At Bocce Bar, Timon Balloo doesn't replicate Italian dishes. "My goal wasn't to see a recipe and repeat it, but to learn about the culture behind it," he explains.
Before opening the restaurant in midtown Miami a couple of months ago, he took two research trips to Italy. There, he explored markets, ate copious amounts of pasta, and marveled at the country's food.
Now, the executive chef cooks Florida-grown produce in Italian ways. "I'm not getting tomatoes straight from Italy. I'm getting them from Paradise Farms," he says. "When I cook, I have to maintain the integrity of what each tomato meant in Italy: Was it supposed to be acidic? Was it supposed to be sweet?"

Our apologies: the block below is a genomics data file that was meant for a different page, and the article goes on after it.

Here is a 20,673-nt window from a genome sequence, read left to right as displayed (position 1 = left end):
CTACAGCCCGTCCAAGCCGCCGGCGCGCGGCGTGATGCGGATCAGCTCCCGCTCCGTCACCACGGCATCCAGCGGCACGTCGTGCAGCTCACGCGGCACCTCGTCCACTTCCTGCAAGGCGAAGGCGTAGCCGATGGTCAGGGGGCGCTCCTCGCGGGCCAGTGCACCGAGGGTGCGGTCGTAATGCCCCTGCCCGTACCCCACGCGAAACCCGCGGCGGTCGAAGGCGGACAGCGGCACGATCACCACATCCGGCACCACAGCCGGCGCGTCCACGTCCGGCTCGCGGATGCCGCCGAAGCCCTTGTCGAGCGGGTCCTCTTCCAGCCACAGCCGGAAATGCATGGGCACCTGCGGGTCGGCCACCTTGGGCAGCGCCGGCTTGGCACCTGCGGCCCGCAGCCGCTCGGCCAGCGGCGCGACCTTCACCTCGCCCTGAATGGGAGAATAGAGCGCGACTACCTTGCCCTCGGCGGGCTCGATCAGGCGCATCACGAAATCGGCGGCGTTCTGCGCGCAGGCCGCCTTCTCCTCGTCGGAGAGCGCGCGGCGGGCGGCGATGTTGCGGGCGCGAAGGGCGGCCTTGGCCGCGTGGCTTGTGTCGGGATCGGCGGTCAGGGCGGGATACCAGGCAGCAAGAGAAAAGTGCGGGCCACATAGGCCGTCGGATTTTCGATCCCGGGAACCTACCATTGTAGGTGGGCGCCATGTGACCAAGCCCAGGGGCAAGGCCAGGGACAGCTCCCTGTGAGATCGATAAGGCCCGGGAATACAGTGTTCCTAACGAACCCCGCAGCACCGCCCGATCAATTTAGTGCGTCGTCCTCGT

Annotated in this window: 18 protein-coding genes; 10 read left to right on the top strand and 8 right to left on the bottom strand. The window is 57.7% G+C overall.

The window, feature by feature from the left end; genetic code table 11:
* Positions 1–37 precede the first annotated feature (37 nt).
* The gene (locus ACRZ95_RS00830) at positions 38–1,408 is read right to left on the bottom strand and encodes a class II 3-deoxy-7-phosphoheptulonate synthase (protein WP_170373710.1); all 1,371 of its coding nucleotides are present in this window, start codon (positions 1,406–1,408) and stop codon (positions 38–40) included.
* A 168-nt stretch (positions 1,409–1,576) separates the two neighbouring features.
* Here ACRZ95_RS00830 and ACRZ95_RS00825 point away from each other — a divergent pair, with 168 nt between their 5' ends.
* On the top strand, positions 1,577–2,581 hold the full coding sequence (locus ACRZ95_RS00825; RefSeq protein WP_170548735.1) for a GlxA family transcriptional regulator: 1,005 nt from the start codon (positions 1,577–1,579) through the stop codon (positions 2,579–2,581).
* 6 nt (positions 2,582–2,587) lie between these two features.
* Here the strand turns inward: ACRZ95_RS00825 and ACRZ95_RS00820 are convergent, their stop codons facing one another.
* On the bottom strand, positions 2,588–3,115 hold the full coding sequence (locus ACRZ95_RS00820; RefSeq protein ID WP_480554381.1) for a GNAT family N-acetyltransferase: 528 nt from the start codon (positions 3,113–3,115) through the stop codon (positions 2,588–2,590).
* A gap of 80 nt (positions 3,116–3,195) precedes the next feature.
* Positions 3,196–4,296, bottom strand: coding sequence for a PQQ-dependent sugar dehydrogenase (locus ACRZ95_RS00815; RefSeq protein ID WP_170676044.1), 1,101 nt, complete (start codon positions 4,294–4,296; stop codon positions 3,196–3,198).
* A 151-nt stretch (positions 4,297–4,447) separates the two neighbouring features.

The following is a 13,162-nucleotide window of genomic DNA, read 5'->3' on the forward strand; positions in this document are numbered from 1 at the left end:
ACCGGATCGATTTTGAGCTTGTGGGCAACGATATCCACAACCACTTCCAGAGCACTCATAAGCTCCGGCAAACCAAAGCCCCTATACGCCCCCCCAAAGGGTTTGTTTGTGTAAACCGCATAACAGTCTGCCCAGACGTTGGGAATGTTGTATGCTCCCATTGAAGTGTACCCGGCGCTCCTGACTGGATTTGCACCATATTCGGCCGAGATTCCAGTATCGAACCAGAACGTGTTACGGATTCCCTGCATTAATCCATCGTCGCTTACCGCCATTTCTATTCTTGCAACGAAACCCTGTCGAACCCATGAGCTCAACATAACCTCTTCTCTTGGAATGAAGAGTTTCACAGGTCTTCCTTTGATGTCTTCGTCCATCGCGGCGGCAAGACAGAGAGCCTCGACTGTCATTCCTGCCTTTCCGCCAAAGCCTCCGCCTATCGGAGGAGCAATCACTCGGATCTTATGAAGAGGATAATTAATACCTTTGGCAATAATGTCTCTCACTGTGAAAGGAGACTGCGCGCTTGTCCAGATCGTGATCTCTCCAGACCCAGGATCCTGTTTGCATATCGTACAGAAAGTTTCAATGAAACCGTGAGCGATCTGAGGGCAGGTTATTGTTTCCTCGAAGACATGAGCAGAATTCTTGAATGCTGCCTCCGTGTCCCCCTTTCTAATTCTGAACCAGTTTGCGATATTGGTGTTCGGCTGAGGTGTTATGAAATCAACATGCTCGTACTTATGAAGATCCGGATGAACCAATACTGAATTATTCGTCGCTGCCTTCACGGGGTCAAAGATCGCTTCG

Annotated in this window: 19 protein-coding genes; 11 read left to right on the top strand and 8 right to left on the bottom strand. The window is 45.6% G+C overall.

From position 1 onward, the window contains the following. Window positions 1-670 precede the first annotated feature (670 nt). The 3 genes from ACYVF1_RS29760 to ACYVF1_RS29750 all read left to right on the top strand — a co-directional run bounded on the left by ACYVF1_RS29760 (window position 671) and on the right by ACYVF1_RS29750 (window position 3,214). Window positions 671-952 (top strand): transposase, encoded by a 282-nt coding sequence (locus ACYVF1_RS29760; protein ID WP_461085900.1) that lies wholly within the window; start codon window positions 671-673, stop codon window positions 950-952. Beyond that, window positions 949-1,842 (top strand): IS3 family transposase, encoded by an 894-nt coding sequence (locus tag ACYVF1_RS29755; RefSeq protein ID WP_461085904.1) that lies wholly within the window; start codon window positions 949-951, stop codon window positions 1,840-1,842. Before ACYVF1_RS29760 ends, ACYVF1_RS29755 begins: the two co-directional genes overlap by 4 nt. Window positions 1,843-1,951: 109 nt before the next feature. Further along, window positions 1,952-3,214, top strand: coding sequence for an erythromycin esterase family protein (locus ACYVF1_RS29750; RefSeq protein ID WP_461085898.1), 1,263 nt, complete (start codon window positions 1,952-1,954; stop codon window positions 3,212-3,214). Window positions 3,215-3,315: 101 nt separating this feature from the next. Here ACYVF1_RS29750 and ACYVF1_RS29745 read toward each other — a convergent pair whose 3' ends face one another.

This approach involves embracing the bitter flavors found in rapini, treviso, and, of course, Campari. Bocce Bar serves an aged Negroni ($13) — Campari, Martini Rosso vermouth, and gin — as well as a Sbagliato ($13), a version of the classic drink that replaces gin with prosecco.
Aging helps Negronis go down smoothly. "The barrel adds some smokiness. The wood gives it more depth and complexity," Balloo says. "It's not for everyone, but I think there's a window of curiosity. People are always looking to try new things."